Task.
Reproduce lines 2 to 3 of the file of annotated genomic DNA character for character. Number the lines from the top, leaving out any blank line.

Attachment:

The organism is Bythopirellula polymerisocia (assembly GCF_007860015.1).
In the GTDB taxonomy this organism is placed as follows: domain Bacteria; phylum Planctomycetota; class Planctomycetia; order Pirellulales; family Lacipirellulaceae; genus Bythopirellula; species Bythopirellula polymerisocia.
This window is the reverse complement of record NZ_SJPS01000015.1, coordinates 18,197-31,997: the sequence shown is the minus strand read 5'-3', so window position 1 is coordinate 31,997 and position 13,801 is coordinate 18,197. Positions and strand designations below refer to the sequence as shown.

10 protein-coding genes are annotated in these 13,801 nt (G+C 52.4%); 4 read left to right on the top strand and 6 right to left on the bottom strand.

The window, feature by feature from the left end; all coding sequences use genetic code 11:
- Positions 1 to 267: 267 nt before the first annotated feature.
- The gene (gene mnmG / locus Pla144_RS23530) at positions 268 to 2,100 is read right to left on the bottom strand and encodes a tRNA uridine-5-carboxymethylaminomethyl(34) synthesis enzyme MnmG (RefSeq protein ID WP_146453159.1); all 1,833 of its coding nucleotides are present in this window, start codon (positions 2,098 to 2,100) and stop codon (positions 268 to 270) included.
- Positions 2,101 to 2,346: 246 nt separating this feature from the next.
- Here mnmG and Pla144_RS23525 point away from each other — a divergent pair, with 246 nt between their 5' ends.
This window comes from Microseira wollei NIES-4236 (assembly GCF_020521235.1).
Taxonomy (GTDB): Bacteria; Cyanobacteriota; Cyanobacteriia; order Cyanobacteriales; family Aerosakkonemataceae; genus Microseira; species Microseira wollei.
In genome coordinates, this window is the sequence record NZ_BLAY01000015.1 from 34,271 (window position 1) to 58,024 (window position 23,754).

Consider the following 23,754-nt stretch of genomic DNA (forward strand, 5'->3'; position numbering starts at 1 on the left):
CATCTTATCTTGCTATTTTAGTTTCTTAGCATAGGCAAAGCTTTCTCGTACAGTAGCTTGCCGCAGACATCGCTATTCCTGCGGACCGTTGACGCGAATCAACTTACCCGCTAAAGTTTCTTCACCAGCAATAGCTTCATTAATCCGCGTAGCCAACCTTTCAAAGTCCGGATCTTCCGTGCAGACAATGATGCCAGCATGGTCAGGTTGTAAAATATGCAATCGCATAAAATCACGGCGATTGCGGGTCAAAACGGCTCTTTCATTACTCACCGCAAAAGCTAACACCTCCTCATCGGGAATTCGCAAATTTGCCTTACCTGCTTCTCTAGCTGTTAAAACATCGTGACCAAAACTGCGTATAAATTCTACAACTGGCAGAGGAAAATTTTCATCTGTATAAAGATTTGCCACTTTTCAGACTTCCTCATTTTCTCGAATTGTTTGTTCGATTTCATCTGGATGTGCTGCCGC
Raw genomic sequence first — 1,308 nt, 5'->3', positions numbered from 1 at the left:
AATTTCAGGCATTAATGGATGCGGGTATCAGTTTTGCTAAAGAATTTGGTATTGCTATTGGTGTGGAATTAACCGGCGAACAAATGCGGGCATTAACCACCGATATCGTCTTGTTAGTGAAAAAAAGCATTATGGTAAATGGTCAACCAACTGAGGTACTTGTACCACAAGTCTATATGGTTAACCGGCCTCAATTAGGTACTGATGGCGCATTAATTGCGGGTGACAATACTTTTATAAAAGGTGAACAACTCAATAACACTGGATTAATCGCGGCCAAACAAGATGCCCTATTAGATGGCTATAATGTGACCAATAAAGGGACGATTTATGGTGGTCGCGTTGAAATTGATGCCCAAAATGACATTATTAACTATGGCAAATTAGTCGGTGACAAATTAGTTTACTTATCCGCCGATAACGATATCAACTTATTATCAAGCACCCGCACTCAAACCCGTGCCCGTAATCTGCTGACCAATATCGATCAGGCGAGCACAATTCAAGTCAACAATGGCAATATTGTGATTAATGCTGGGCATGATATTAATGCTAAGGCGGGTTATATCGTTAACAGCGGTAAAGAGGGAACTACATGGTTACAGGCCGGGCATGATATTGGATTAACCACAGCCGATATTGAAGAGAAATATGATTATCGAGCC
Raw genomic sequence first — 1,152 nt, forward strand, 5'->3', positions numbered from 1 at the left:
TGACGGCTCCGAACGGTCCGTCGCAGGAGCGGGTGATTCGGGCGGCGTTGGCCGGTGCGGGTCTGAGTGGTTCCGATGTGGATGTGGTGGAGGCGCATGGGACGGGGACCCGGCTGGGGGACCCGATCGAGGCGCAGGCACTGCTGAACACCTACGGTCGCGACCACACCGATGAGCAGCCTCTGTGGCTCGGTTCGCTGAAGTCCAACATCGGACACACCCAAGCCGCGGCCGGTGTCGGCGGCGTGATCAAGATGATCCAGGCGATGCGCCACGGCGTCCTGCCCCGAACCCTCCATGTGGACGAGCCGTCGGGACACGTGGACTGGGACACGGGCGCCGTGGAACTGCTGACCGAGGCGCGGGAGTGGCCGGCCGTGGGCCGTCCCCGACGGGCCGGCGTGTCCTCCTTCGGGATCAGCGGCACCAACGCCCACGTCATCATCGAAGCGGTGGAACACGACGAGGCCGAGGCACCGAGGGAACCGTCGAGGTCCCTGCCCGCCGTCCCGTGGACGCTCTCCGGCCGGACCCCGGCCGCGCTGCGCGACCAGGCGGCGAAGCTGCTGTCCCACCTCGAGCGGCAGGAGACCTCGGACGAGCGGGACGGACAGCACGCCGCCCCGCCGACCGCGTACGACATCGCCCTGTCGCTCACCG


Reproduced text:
In the GTDB taxonomy this organism is placed as follows: domain Bacteria; phylum Planctomycetota; class Planctomycetia; order Pirellulales; family Lacipirellulaceae; genus Bythopirellula; species Bythopirellula polymerisocia.
This window is the reverse complement of record NZ_SJPS01000015.1, coordinates 18,197-31,997: the sequence shown is the minus strand read 5'-3', so window position 1 is coordinate 31,997 and position 13,801 is coordinate 18,197. Positions and strand designations below refer to the sequence as shown.